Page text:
One reason why producers are not investing in new complexes, he says, is the uncertainty over the future of caged production, such as the California referendum, that would ban caged production. Producers also are concerned about getting healthy financially after being on the ropes for three years, and they are facing environmental and permitting issues. Due to the difficulty in obtaining permits, some producers have more interest in acquisition than building new, he says. "That way they don't have to deal with land use and water permits."

Dave Thompson, president of Vencomatic North America, has heard estimates that cage-free is now 5 percent of the total market, and growing. Major egg producing companies are becoming interested in cage-free, Thompson says, now that the UEP "has come up with a standard."

One of the challenges in converting common pyramid caged systems to cage-free without reconfiguring how units are stacked, Thompson says, is that three hens per square feet is reduced to one. But with a stacked system it's possible to go from three down to two.

"We're expecting strong growth in 2008," Thompson says. And if the discussions over the last eight months turn into sales, "we'll have a strong year."

Management More Critical

He adds that management is far more critical with cage-free systems, "where equipment is half the battle, and management is the other half." And birds have to be trained to move up and down, he adds. Vencomatic offers a variety of cage-free systems, such as a row system with integrated layer nests, and a multiple level system that increases available living space. The company also offers a jump-start system for aviary rearing units.

It's inadvisable to use cage-reared pullets in a cage-free system because they have no concept of going up and down, he says.

Some, such as Del Farrer, vice president of Henning Construction Co., Latimer, Iowa, are seeing a blend of new construction and retrofitting of existing buildings. One thing he's seeing is this: producers who used to have a 1.2 million bird operation but are now 900,000 due to UEP standards "are putting up one or two new houses to get back up to a 1.2 million bird capacity."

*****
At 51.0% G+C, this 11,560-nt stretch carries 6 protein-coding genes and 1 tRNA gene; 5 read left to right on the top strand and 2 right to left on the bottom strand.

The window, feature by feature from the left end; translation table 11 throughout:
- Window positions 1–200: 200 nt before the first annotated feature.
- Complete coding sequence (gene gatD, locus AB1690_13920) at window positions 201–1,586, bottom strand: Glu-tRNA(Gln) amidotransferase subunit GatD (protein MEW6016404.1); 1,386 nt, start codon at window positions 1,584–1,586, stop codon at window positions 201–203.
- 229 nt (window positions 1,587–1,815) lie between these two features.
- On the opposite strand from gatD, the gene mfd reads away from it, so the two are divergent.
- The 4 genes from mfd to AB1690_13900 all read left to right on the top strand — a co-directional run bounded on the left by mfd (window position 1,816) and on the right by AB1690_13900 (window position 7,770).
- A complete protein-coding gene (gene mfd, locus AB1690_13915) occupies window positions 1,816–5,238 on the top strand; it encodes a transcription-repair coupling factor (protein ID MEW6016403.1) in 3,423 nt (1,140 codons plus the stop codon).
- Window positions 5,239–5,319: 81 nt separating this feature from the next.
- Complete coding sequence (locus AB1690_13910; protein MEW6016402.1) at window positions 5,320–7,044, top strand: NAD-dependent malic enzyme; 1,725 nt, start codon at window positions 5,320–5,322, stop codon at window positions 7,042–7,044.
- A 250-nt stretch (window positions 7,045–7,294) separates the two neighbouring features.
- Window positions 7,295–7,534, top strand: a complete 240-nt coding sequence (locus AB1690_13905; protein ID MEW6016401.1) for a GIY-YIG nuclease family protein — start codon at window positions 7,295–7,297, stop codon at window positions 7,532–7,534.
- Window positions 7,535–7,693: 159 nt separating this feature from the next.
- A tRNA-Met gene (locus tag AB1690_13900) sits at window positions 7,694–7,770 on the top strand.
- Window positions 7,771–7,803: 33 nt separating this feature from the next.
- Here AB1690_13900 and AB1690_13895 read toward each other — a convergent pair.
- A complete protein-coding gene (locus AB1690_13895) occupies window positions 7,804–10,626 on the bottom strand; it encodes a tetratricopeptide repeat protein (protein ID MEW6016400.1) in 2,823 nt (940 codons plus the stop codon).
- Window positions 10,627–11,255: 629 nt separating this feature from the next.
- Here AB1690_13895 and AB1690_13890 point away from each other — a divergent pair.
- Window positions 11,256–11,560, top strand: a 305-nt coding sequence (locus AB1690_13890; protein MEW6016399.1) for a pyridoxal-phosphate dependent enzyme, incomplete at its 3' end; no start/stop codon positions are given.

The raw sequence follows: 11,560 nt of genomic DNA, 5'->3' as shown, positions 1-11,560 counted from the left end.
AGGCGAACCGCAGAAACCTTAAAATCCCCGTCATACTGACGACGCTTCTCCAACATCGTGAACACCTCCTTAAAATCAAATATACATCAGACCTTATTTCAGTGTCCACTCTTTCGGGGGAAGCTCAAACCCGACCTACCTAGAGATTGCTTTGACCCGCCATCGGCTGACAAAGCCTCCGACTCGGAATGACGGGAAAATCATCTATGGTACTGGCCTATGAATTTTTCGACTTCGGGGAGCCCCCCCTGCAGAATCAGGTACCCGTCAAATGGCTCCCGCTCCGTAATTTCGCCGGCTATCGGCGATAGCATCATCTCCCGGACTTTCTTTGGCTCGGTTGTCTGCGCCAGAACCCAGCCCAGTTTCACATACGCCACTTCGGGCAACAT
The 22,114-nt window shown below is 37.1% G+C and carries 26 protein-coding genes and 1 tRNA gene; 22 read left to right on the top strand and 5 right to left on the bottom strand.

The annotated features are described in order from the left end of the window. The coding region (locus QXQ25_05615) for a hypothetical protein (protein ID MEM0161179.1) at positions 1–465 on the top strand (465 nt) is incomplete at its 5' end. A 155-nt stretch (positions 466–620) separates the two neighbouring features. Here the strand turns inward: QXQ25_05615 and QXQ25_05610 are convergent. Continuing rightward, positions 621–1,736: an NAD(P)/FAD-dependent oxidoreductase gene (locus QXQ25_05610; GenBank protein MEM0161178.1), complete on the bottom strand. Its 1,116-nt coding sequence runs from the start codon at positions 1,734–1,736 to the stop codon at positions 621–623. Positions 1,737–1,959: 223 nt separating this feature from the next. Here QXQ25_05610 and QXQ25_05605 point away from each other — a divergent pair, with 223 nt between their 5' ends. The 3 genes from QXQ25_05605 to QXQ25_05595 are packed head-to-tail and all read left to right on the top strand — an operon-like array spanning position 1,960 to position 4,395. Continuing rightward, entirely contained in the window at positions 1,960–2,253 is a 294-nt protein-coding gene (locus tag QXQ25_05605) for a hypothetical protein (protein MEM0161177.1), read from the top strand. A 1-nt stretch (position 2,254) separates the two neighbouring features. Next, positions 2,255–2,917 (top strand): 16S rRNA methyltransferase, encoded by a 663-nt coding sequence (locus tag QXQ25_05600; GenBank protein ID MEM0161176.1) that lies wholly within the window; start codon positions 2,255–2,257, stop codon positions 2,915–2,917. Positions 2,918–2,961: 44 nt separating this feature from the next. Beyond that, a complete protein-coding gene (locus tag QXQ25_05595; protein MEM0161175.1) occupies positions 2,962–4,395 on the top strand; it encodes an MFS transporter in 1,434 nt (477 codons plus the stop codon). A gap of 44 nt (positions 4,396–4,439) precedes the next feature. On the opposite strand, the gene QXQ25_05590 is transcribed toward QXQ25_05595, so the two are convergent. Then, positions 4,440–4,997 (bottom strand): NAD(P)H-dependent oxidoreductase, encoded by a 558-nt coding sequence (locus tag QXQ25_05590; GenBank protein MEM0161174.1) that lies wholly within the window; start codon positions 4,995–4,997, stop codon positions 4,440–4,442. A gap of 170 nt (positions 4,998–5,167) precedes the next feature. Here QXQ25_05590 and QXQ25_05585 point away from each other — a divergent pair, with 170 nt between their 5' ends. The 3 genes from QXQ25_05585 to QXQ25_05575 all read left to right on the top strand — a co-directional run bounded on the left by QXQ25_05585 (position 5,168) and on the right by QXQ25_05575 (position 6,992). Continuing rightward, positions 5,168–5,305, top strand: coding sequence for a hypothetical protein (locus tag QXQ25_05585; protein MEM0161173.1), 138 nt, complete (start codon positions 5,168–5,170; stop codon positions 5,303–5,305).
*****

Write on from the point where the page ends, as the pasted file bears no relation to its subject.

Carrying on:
"And we're seeing everything being builthigh rise, stacked deck systems, organic, free range. We're quoting lots of organic and free range." This is not a record year, but there is quite a lot of new construction, he says. And the expansions are nationwide, he says, from Texas to California to Wisconsin.

More Activity in Alternative Systems

Big Dutchman Inc., Holland, Mich., is seeing more activity in alternative egg production systems than in conventional ones, says Craig England, vice president of sales. "And for the most part, what we're seeing is retrofitting, reconfiguring existing buildings, not a lot of new construction," he says. For those putting in caged systems, what he's seeing most is people taking A-frames out and putting belt systems, stacked cages in.

Sales activity is higher than 2007, "but not what you would typically expect," following a year of such strong egg prices. "And for two reasons. A, producers are not sure the direction the market is going to take on cage-free and organic, and B, people are uncertain as to future legislation."

On cage-free, England is seeing producers putting in everything from simple systems all the way to aviary systems, but mostly in less than 20,000 birds per house.

England also is seeing a lot of interest in manure handling and drying systems, such as tunnel drying, to address environmental issues.